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Letter to Dr. Irvin L. Stewart on the Establishment of the President's Communications Policy Board.

February 17, 1950

My dear Dr. Stewart:

Communications services represent a vital resource in our modern society. They make possible the smooth functioning of our complex economy; they can assist in promoting international understanding and good will; they constitute an important requirement for our national security. There is, accordingly, a major public interest in assuring the adequacy and efficiency of these services.

Developments in this field during and since the war have created a number of problems which require careful consideration at this time. The extent to which the Government should, in time of peace, continue to operate its own communications facilities is one such problem of current importance. The question of merging the overseas operations of our commercial communications companies also requires objective review. The most pressing communications problem at this particular time, however, is the scarcity of radio frequencies in relation to the steadily growing demand. Increasing difficulty is being experienced in meeting the demand for frequencies domestically, and even greater difficulty is encountered internationally in attempting to agree upon the allocation of available frequencies among the Nations of the world. In the face of this growing shortage, the problem of assuring an equitable distribution of the available supply of frequencies among all claimants, both Governmental and private, is rapidly assuming major prominence.

Problems such as these cannot adequately be considered on a piecemeal basis. They must be viewed as parts of the broader problem of developing a total national communications policy, designed to assure the most effective utilization of the various forms of communication facilities, and the full satisfaction of those needs which are most essential to the broad public interest. An over-all, objective review of this entire situation is urgently needed.

I am therefore establishing by Executive order a temporary Communications Policy Board of 5 members to study and to make recommendations to me on the policies and practices which should be followed by the Federal Government in this field in order best to meet the broad requirements of the public interest. I am asking you to serve as Chairman of this Board. In view of the need for early action in this field, I should like to receive the Board's final report by no later than October 31, 1950.

The Executive order establishing this Board states that the Board shall study the present and potential use of radio and wire communications facilities by governmental and non-governmental agencies. The Order further states that the Board shall make recommendations in the national interest concerning (a) policies for the most effective use of radio frequencies by governmental and non-governmental users and alternative administrative arrangements in the Federal Government for the sound effectuation of such policies, (b) policies with respect to international radio and wire communications, (c) the relationship of Government communications to non-government communications, and (d) such related policy matters as the Board may determine.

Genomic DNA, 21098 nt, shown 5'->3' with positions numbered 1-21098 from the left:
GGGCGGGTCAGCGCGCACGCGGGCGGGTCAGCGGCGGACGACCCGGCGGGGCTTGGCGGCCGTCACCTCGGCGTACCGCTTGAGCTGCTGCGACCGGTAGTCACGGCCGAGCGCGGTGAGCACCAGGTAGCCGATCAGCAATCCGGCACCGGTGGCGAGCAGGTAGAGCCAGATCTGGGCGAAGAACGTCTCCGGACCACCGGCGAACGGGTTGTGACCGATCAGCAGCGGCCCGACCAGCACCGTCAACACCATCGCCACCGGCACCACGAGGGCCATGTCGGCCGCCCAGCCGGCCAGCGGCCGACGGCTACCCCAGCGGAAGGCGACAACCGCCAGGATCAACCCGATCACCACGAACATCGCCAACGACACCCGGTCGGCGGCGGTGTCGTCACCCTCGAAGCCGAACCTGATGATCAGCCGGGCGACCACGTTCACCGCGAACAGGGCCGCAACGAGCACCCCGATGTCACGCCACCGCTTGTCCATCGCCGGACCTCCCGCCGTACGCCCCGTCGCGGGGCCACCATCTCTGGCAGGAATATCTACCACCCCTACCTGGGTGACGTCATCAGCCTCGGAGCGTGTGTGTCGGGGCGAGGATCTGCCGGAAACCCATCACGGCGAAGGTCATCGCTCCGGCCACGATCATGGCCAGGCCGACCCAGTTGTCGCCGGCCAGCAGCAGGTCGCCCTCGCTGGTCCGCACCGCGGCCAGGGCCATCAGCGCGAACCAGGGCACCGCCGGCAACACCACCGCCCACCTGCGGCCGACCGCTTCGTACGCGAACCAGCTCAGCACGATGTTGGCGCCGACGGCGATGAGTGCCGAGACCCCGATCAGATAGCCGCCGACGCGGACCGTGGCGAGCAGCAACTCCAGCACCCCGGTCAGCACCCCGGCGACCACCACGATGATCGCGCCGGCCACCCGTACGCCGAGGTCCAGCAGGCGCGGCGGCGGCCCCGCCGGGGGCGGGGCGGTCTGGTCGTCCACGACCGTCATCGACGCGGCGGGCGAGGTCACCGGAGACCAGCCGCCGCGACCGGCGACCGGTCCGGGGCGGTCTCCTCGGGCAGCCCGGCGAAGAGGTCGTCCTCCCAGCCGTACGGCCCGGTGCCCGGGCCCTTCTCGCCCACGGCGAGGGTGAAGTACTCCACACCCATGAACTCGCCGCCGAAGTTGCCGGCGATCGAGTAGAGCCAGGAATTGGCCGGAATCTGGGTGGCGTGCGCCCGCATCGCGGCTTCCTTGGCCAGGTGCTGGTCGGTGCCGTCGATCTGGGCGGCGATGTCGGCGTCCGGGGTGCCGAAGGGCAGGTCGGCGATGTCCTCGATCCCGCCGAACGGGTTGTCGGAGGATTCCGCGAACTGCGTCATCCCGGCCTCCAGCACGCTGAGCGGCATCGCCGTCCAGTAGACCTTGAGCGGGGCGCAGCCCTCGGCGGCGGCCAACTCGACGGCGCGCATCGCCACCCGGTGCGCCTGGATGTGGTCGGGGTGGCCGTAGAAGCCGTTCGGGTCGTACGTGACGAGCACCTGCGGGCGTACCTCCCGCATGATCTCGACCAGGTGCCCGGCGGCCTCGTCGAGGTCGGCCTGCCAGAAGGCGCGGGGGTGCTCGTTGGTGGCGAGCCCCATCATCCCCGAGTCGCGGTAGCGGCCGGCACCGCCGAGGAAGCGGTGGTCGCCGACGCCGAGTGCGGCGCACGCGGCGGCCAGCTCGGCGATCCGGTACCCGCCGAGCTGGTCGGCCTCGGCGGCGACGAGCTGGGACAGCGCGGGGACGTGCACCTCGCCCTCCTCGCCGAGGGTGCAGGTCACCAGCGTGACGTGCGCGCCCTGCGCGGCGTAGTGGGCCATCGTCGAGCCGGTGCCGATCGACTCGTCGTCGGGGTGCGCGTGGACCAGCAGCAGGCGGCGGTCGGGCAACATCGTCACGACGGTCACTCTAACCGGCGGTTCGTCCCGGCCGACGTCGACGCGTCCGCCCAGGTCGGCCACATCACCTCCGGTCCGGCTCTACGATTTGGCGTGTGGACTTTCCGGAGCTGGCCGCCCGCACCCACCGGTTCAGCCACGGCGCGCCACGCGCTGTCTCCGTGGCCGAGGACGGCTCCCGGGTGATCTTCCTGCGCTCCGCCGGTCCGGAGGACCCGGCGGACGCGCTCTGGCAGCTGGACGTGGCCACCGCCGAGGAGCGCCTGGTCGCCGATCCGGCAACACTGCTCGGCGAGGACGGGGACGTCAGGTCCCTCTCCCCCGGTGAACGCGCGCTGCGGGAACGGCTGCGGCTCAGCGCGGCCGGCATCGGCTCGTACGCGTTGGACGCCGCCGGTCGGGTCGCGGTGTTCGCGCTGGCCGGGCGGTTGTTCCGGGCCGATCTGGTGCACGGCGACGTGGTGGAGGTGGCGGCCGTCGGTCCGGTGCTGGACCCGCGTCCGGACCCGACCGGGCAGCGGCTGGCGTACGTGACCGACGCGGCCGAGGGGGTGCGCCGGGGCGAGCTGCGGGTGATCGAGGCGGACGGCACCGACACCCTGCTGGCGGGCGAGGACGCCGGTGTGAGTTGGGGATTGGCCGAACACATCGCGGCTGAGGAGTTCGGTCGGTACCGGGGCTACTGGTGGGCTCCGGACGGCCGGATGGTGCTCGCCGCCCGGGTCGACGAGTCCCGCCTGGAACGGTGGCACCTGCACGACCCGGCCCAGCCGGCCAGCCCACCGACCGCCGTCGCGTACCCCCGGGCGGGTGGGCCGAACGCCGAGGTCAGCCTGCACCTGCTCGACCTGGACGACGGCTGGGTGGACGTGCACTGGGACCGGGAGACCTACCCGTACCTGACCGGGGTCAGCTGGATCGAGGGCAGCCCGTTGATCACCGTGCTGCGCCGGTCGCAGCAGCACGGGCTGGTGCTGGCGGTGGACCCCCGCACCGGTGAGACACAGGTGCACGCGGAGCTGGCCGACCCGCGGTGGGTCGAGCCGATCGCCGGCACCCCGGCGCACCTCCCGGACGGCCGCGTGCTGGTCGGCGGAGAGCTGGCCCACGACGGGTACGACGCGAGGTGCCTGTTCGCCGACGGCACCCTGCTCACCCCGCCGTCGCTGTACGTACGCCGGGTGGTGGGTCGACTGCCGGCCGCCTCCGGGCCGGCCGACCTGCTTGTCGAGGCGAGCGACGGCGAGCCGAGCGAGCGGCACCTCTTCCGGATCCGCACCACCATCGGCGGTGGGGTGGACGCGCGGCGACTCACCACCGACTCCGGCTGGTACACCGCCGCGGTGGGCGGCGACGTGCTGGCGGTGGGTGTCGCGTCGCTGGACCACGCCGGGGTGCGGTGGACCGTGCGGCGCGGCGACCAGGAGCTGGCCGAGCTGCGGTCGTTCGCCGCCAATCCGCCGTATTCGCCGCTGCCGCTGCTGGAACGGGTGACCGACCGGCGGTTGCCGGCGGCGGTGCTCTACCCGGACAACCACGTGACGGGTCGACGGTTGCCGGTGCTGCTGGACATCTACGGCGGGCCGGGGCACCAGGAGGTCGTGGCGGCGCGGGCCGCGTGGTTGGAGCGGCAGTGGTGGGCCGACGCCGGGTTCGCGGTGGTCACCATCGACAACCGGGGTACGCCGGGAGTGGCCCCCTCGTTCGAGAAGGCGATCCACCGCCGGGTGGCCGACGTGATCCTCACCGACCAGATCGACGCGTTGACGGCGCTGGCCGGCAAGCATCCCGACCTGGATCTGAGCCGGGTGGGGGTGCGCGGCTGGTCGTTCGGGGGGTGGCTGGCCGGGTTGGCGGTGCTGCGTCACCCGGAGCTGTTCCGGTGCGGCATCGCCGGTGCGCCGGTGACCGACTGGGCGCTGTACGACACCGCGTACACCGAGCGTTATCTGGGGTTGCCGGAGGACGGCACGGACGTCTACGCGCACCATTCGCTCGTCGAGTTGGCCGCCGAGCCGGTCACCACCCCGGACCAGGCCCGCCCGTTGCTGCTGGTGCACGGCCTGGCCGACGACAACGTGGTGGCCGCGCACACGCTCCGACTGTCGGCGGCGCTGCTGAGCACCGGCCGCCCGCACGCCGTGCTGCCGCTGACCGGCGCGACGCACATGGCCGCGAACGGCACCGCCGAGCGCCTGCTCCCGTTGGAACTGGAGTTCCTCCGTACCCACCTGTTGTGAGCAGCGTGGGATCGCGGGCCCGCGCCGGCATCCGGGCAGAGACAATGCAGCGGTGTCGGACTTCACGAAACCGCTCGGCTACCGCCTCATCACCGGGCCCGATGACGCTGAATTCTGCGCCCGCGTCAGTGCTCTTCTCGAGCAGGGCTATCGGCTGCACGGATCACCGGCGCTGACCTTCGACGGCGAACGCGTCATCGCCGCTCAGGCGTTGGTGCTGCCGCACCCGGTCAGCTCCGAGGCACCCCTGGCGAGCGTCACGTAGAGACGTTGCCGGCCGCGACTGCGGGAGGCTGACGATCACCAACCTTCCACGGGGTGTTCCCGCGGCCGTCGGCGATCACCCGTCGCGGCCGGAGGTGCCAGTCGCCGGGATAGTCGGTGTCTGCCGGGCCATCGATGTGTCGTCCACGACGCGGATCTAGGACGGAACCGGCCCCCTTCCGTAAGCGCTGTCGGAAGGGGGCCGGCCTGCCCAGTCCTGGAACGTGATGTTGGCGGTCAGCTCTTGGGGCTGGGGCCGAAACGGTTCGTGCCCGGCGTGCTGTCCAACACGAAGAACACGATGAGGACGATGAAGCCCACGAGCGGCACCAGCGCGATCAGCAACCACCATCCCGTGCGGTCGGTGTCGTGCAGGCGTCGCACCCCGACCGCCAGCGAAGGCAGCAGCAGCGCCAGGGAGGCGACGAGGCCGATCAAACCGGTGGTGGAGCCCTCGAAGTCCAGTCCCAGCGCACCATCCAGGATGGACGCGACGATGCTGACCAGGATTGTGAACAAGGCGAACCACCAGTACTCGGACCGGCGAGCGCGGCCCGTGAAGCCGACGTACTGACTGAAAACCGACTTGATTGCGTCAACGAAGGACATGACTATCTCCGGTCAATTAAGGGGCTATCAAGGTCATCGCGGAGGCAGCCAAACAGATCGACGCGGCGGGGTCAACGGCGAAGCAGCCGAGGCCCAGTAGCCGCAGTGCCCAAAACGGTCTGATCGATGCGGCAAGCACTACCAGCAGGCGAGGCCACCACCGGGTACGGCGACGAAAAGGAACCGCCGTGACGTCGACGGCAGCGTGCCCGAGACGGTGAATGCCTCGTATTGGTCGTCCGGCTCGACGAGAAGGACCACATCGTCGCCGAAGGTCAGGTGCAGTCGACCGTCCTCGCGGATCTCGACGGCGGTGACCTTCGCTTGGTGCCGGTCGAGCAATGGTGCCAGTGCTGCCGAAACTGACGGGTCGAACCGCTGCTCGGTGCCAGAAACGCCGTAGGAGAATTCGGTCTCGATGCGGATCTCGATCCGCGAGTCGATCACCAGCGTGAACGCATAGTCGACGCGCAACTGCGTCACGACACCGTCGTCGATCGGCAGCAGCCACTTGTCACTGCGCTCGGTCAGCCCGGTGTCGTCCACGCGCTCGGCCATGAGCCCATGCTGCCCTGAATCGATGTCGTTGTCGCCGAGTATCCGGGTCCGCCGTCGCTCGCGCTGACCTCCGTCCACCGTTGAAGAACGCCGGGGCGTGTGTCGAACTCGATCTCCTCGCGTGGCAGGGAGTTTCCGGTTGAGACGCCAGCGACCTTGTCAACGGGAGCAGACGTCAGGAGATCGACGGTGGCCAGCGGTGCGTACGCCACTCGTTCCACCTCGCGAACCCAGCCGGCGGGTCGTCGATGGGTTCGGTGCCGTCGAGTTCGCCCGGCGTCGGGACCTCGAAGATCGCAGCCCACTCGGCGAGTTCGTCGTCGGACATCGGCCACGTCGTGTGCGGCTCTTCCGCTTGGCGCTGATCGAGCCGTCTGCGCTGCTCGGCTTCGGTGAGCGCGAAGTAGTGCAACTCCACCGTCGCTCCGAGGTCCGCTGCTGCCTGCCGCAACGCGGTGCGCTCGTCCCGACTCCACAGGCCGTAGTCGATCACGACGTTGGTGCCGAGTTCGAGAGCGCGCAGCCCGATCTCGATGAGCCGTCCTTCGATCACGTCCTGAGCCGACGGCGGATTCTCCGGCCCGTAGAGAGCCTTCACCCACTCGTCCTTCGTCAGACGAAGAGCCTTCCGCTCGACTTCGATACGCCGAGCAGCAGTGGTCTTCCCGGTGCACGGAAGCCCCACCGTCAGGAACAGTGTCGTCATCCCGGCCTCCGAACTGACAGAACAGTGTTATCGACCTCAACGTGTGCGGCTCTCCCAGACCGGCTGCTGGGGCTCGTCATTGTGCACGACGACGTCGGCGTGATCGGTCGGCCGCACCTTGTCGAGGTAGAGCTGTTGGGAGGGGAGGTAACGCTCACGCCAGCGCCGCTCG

I feel that the problem of radio frequencies will be one of the most important areas for the Board's investigations. I hope that, as a result of its studies, the Board will be able to recommend possible means for conserving frequencies, as well as standards for determining the relative priority of competing claims for frequencies, and possible administrative arrangements within the Government for assuring, on a continuing basis, a sound and equitable allocation of the limited frequency supply.

I believe that the studies to be undertaken by the Board are of vital importance to the economy of this Nation, to our international relations, and to our national security. I am sure that you will receive the full cooperation and assistance of all parties concerned.

Sincerely yours,


[Dr. Irvin L. Stewart, President, University of West Virginia, Morgantown, West Virginia.]

Note: The President's Communications Policy Board was established by Executive Order 10110 (3 CFR, 1949-1953 (Comp., p. 302).

The following persons were appointed by the President to the Board, in addition to Dr. Stewart: Dr. Lee A. DuBridge, president, California Institute of Technology, Pasadena, Calif.; David H. O'Brien, Hackettstown, N.J.; William L. Everitt, dean, College of Engineering, University of Illinois, Urbana, Ill.; and Dr. James R. Killian, Jr., president, Massachusetts Institute of Technology, Cambridge, Mass.

On February 16, 1951, the Board submitted to the President its report, "Telecommunications, A Program for Progress" (238 pp., Government Printing Office, Mar. 1951).

Harry S Truman, Letter to Dr. Irvin L. Stewart on the Establishment of the President's Communications Policy Board. Online by Gerhard Peters and John T. Woolley, The American Presidency Project https://www.presidency.ucsb.edu/node/230679

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